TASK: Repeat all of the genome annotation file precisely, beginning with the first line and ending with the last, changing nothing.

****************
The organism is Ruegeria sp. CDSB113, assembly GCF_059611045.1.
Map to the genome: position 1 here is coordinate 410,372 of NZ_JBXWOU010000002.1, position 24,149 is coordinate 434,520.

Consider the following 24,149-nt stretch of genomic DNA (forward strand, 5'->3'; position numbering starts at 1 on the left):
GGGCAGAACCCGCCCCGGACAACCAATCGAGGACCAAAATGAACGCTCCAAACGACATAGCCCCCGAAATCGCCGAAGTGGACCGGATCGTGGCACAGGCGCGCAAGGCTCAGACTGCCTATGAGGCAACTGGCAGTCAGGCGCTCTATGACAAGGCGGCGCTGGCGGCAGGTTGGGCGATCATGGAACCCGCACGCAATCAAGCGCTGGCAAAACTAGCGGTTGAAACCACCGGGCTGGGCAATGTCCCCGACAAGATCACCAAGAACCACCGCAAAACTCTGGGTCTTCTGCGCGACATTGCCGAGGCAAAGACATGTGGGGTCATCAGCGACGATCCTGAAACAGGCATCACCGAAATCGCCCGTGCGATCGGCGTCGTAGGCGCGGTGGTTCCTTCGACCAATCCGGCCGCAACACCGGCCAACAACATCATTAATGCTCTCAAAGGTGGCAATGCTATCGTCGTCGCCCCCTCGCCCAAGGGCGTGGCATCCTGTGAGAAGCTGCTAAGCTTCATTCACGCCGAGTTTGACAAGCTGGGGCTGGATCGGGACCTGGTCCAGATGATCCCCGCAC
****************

The organism is Ruegeria sp. CDSB113, assembly GCF_059611045.1.
Map to the genome: position 1 here is coordinate 410,372 of NZ_JBXWOU010000002.1, position 24,149 is coordinate 434,520.

Consider the following 24,149-nt stretch of genomic DNA (forward strand, 5'->3'; position numbering starts at 1 on the left):
GGGCAGAACCCGCCCCGGACAACCAATCGAGGACCAAAATGAACGCTCCAAACGACATAGCCCCCGAAATCGCCGAAGTGGACCGGATCGTGGCACAGGCGCGCAAGGCTCAGACTGCCTATGAGGCAACTGGCAGTCAGGCGCTCTATGACAAGGCGGCGCTGGCGGCAGGTTGGGCGATCATGGAACCCGCACGCAATCAAGCGCTGGCAAAACTAGCGGTTGAAACCACCGGGCTGGGCAATGTCCCCGACAAGATCACCAAGAACCACCGCAAAACTCTGGGTCTTCTGCGCGACATTGCCGAGGCAAAGACATGTGGGGTCATCAGCGACGATCCTGAAACAGGCATCACCGAAATCGCCCGTGCGATCGGCGTCGTAGGCGCGGTGGTTCCTTCGACCAATCCGGCCGCAACACCGGCCAACAACATCATTAATGCTCTCAAAGGTGGCAATGCTATCGTCGTCGCCCCCTCGCCCAAGGGCGTGGCATCCTGTGAGAAGCTGCTAAGCTTCATTCACGCCGAGTTTGACAAGCTGGGGCTGGATCGGGACCTGGTCCAGATGATCCCCGCAC